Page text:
Saturday, December 17, 2011

Was there ever income equality?

The current intelligent-sounding term du jour appears to "income inequality," and the Occupy movement--no matter what is has or has not accomplished, otherwise--can certainly be credited with helping to drive the popularity of the term upwards. There's no doubt that income inequality carries some meaning and--as a metric--has its uses, but is it really that useful, is it really referencing an important idea that needs to be understood and actively addressed? Is it something that should be "corrected"?

For those who may not have heard of the concept, income inequality simply refers to the dispersal of income in a society, with regard to individual, and how--amazingly--this dispersal is not equal. Thus, some people have higher incomes than other people.Well, duh. Has there ever been a society where this was not the case, where there was income equality? I suppose it's possible that such equality might have existed in severely limited closed communities--like maybe some sort of anarcho-syndicalist commune--but in any historical nation, particularly those with market economies? Impossible.

Nonetheless, the analysis of income inequality seems to have become a very rich field of study. Take a look at the Wikipedia page on the term. That's some heavy stuff. Hardly simple talk for all to understand. The gini coefficient in particular requires more than a little background in mathematics and statistics in order to really get a full understanding. And I'm not really sure how useful Wikipedia is on something like this, with people who may or may not really understand this stuff haphazardly editing the page. But that's really neither here or nor there. The point is, just measuring income inequality is no simple feat. And understanding the how and why of such is equally difficult.

But regardless, allowing the income inequality was actually a problem to be solved, what is the "right" distribution? How much income inequality should a society have? Who makes that decision? And once decided, note that the only means of "correcting" the inequality is via punitive measures, punishments for phantom crimes, something that--apparently--large numbers of people have no problem with.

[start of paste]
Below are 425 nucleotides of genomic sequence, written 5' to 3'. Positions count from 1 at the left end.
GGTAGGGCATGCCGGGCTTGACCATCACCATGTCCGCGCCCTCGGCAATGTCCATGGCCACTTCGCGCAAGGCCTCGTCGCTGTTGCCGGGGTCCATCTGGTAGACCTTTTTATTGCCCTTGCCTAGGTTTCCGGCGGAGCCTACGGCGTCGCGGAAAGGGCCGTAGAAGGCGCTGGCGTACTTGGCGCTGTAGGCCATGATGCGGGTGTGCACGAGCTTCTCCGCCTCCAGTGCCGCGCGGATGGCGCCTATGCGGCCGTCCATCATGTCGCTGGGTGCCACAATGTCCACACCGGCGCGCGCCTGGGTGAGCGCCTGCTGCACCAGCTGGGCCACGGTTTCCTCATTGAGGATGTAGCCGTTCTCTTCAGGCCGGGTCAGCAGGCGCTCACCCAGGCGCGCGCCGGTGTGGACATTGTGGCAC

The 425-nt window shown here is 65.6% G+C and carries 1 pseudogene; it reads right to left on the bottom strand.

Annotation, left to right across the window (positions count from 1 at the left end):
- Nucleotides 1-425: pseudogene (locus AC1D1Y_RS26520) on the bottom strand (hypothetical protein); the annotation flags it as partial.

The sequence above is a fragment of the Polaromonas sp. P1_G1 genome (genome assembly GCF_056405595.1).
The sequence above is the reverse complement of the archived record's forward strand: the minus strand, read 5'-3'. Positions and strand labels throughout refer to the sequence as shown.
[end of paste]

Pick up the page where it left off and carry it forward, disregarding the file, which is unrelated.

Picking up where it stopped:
And there's the reality I mentioned above, that income equality is impossible in market economies.Not only that, it's income inequality that drove--and continues to drive--wealth creation. Capitalism--the current "dirty word" du jour--functions (meaning it creates wealth systemically) because of potential benefits from risk-taking endeavors. And--this is the kicker that some just can't seem to understand--the benefits over the long term create more wealth than what could have been lost. That's why, even in the current economy, potential to create wealth remains.

In an opinion piece at the New York Times, columnist Charles Blow demonstrates this lack of understanding perfectly.  He points to apparent delusion of the part of the American public who seem to wrongly feel that there isn't a problem, that they're not on the short end of the stick. He concludes with the following:
Yet another Gallup report issued Friday found that most Americans now say that the fact that some people in the U.S. are rich and others are poor does not represent a problem but is an acceptable part of our economic system. 
If denial is a river, it runs through doomed societies.
The denial is all his. And--unfortunately--he's far from alone in that regard.

Cheers, all.

1 comment:

  1. Heh. Actually, income equality, sort of, existed in the kibbutz. Now, eventually, the population started running away because they couldn't leave a better future to their kids and most of the kibbutzim that survived went to a more capitalistic approach. Another case of, sort of, income equality was in USSR. Of course, you always had people more equal than others but that usually didn't come from income per se. What some people keep forgetting (or don't know at all) is what impact that "equality" had on the motivation and productivity. To bring a country with the natural resources of USSR to the point where it was during the breakup is no mean feat. People who want to see what equality of outcome does to a system, don't have to go back as far as USSR or to that extreme. They just need to look at large government organizations, where your salary is not dependent on your performance, but on seniority, rank, but where more importantly, the managers don't have the means to reward the good (more than getting rid of the bad). This is one of the things that I and people like me really hated about the IDF. And this is an organization with a significant motivation and a sense of mission.